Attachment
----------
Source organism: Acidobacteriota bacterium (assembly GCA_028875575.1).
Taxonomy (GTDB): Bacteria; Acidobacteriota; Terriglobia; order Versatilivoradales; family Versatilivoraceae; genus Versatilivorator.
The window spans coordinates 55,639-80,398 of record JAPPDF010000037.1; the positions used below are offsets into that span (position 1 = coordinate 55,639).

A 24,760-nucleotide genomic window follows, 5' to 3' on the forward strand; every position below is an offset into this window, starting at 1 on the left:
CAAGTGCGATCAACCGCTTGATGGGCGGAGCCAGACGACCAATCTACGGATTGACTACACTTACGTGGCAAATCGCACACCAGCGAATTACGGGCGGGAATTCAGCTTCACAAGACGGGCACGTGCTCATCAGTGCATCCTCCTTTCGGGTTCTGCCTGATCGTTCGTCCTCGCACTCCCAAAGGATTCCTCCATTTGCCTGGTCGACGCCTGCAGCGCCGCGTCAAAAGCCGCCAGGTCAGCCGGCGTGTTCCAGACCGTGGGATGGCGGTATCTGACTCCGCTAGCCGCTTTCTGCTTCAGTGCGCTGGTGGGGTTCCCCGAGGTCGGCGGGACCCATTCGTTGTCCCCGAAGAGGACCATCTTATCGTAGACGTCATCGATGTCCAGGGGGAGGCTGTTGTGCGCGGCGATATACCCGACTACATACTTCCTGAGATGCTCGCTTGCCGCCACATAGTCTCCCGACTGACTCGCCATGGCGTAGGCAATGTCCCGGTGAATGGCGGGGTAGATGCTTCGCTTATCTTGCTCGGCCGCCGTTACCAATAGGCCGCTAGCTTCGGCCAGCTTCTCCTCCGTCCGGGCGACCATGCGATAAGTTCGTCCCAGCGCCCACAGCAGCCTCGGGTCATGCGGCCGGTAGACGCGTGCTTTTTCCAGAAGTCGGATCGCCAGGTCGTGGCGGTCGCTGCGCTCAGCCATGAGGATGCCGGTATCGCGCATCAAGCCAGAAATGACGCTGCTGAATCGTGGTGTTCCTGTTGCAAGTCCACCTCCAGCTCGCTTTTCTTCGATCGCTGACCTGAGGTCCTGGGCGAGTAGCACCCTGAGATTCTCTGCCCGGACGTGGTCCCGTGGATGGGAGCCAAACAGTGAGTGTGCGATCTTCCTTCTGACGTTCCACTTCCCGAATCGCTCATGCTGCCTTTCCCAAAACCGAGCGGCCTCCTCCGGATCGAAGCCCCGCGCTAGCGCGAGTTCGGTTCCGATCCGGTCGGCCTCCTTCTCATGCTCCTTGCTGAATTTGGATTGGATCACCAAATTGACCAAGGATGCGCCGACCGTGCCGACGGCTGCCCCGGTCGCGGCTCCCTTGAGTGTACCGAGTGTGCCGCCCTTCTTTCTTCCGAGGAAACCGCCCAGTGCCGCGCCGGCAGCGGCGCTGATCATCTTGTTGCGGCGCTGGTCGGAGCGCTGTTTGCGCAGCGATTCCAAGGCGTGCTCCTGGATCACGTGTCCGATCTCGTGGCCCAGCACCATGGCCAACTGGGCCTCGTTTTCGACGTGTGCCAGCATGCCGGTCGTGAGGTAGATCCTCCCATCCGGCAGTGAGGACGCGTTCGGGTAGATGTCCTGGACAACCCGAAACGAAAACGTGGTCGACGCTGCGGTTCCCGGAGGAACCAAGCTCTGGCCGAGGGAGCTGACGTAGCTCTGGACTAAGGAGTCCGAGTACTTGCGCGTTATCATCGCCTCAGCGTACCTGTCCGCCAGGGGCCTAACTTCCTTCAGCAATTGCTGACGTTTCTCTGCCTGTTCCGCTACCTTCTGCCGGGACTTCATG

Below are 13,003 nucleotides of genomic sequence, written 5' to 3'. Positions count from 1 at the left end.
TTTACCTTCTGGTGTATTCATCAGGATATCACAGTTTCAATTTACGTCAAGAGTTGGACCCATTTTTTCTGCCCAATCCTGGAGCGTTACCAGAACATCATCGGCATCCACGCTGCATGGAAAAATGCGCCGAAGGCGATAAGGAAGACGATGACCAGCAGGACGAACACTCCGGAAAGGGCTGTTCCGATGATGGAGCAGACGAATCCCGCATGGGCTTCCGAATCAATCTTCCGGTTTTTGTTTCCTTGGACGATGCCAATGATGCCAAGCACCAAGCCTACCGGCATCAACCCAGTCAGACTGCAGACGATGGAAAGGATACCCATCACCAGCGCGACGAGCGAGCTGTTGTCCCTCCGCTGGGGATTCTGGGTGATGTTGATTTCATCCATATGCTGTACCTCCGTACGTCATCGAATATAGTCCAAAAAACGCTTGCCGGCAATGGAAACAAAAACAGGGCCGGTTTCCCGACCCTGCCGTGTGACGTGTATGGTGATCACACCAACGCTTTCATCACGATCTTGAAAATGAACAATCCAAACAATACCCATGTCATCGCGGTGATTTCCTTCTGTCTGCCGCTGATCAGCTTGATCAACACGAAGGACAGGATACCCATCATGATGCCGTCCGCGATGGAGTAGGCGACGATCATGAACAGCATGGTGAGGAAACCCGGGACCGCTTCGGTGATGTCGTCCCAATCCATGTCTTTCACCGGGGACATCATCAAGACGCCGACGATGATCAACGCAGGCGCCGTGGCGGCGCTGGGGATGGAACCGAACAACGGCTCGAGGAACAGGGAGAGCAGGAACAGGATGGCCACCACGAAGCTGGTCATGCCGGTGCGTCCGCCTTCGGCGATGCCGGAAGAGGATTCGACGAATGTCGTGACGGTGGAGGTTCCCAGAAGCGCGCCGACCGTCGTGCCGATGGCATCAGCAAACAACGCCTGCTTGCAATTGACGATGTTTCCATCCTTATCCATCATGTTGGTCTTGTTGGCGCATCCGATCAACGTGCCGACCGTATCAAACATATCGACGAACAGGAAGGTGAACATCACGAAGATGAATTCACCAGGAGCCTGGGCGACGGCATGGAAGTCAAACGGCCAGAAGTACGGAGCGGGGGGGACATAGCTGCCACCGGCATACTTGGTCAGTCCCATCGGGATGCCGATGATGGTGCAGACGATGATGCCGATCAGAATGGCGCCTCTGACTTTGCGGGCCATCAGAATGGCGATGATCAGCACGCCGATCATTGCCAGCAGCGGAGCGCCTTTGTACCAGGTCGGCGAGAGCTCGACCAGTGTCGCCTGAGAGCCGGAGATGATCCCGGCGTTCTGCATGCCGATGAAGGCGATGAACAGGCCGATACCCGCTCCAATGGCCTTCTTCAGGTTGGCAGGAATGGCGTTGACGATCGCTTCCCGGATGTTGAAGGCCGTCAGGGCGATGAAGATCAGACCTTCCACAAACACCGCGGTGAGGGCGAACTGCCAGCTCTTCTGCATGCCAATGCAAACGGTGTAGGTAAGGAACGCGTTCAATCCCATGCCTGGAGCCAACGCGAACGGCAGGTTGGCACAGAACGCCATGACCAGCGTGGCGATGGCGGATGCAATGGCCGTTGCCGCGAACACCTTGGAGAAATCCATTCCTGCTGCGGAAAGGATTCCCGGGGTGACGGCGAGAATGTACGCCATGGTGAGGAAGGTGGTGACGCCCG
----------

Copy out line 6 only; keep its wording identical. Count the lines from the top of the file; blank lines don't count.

Below are 13,003 nucleotides of genomic sequence, written 5' to 3'. Positions count from 1 at the left end.